Solemnity of the B.V.M. Mother of God – 17
Nm 6:22-27, Gal 4:4-7; Lk 2:16-21
Someone once said, “I made 6 resolutions last year and I kept them all year long, they are in an envelope on the top of my file cabinet.”
Someone prayed the New Year Prayer, Dear Lord! So far, this year I’ve done well. I haven’t gossiped, I haven’t lost my temper, I haven’t been greedy, grumpy, nasty, selfish, or overindulgent.
I’m very thankful for that. But in a few minutes, Lord, I’m going to get out of bed, and from then on, I’m probably going to need a lot more help. Amen.
On the first day of the year, the liturgy resounds in the Church throughout the world with the ancient priestly blessing that we heard during today’s first reading:
“The Lord bless you and keep you; the Lord make his face to shine upon you, and be gracious to you; the Lord lift up his countenance upon you and give you peace” (Num.6:24-26).
This blessing was entrusted by God, through Moses, to Aaron and his sons, that is, to the priests of the people of Israel. It is a triple blessing filled with light, radiating from the repetition of the name of God, the Lord, and from the image of his face.
In fact, in order to be blessed, we have to stand in God’s presence, take his Name upon us and remain in the cone of light that issues from his Face, in a space lit up by his gaze, diffusing grace and peace.
This was the very experience that the shepherds of Bethlehem had, who reappear in today’s Gospel. They had the experience of standing in God’s presence, they received his blessing not in the hall of a majestic palace, in the presence of a great sovereign, but in a stable, before a “babe lying in a manger” (Lk 2:16).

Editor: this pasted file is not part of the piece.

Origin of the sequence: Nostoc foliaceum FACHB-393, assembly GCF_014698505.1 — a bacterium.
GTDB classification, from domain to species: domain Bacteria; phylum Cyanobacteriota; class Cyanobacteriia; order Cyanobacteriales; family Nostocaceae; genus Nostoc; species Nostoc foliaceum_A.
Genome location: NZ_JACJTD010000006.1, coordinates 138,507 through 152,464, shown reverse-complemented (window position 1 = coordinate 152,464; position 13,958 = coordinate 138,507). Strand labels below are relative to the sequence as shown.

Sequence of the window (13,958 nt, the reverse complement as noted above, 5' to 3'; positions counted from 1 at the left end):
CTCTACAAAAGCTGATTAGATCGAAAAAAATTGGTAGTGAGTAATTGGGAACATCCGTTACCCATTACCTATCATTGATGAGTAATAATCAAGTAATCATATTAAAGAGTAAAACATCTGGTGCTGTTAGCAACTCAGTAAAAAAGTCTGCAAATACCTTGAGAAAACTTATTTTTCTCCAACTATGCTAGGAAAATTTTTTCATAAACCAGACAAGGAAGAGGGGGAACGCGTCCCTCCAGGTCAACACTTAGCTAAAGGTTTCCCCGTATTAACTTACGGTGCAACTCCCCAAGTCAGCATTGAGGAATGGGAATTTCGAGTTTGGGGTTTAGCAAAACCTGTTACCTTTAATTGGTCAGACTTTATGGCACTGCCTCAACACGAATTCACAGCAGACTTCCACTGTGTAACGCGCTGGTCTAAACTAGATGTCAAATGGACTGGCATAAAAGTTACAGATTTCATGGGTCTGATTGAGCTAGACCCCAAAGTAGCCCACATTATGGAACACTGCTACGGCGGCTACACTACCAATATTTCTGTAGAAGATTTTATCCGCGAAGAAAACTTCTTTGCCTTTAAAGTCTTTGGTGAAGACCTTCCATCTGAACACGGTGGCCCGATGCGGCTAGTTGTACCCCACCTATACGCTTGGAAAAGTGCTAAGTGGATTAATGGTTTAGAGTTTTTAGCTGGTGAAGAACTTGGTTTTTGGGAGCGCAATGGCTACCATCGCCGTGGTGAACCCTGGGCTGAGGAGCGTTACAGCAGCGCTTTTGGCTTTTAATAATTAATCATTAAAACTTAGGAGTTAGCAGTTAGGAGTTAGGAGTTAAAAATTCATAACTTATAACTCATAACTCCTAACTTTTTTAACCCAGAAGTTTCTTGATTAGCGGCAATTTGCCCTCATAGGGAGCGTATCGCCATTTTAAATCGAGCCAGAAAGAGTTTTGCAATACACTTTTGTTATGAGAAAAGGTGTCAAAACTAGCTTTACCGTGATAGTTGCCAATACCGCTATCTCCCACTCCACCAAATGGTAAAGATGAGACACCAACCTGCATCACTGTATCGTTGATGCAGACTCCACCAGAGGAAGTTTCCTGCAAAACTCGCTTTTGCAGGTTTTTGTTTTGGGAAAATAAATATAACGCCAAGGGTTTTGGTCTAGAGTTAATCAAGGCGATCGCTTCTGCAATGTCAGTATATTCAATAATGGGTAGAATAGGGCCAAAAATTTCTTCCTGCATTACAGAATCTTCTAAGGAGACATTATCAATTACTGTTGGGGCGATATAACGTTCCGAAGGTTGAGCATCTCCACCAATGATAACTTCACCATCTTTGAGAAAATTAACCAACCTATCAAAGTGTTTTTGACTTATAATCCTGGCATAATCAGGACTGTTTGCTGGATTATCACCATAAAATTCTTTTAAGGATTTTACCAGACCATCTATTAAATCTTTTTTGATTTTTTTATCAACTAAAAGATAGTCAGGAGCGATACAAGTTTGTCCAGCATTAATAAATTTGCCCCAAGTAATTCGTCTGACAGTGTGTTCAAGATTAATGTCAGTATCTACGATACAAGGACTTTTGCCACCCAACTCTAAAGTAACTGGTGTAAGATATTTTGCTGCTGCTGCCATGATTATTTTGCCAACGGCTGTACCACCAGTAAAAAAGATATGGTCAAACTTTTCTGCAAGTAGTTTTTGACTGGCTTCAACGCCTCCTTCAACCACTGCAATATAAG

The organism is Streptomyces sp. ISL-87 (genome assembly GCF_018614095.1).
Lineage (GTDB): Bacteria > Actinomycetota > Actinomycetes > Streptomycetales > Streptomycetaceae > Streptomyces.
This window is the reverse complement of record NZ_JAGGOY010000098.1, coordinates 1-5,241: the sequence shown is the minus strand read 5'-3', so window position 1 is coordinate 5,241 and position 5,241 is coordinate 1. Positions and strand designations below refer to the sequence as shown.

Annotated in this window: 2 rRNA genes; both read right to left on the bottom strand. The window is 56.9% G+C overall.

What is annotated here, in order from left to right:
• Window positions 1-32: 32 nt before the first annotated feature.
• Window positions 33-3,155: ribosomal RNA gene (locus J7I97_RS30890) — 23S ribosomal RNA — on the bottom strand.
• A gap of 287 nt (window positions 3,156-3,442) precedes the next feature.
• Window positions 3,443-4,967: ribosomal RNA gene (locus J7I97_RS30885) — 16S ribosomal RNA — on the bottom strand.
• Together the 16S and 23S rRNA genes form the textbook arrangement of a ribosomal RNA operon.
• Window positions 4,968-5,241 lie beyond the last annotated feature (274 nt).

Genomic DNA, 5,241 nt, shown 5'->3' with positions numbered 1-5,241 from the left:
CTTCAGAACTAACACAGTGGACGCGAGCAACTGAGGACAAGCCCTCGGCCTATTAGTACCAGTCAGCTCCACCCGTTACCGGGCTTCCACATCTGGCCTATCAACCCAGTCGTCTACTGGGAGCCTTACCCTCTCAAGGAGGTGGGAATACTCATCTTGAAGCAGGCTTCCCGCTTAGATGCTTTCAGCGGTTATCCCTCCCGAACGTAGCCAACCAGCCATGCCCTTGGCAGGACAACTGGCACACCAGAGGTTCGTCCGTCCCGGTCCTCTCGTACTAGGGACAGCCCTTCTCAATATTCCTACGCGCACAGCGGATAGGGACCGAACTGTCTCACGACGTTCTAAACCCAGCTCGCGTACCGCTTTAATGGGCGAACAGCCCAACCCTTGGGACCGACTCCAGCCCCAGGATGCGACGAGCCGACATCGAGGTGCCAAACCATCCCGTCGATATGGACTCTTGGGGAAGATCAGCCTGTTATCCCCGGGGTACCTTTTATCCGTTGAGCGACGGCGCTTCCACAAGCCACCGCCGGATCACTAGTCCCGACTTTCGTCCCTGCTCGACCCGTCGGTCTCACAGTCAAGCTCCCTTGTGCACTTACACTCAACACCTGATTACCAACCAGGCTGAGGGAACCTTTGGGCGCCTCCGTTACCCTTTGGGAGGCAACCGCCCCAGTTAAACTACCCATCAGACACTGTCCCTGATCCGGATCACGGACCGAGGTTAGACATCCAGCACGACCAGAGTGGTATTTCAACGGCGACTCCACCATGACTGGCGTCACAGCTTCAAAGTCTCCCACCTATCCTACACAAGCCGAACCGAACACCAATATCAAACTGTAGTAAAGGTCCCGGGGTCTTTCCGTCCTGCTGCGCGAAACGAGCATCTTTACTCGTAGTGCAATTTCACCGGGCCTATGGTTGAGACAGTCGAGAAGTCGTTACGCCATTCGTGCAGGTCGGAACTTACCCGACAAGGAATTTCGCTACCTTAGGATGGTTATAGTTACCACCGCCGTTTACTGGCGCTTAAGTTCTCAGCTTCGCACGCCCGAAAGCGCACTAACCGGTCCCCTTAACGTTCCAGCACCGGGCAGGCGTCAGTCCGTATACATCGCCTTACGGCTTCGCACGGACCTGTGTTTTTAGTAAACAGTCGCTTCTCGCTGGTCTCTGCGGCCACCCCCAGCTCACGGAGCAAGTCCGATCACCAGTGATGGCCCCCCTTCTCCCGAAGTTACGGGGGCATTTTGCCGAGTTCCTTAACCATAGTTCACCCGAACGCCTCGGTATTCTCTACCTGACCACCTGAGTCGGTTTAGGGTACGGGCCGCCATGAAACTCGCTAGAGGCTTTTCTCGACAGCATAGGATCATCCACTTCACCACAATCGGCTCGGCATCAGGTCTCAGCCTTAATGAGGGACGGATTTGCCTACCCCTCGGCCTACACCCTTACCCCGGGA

From this child, a new light issue forth, shining in the darkness of the night, as we can see in so many paintings depicting Christ’s Nativity. Henceforth, it is from him that blessing comes, from his name – Jesus, meaning “God saves” – and from his human face, in which God, the almighty Lord of heaven and earth, chose to become incarnate, concealing his glory under the veil of our flesh, so as to reveal fully to us his goodness (Tit 3:4).
The first to be swept up by this blessing was Mary the virgin, the spouse of Joseph, chosen by God from the first moment of her existence to be the mother of his incarnate Son. She is the “blessed among women” (Lk.1:42) – in the words of Saint Elizabeth’s greeting.
Her whole life was spent in the light of the Lord, within the radius of his name and of the face of God incarnate in Jesus, the “blessed fruit of her womb”. This is how Luke’s Gospel presents her to us: fully intent upon guarding and meditating in her heart upon everything concerning her son Jesus (Lk.2:19, 51).
The mystery of her divine motherhood that we celebrate today contains in superabundant measure the gift of grace that all human motherhood bears within it, so much so that the fruitfulness of the womb has always been associated with God’s blessing.
The Mother of God is the first of the blessed, and it is she who bears the blessing; she is the woman who received Jesus into herself and brought him forth for the whole human family. In the words of the liturgy: “without losing the glory of virginity, [she] brought forth into the world the eternal light, Jesus Christ our Lord.”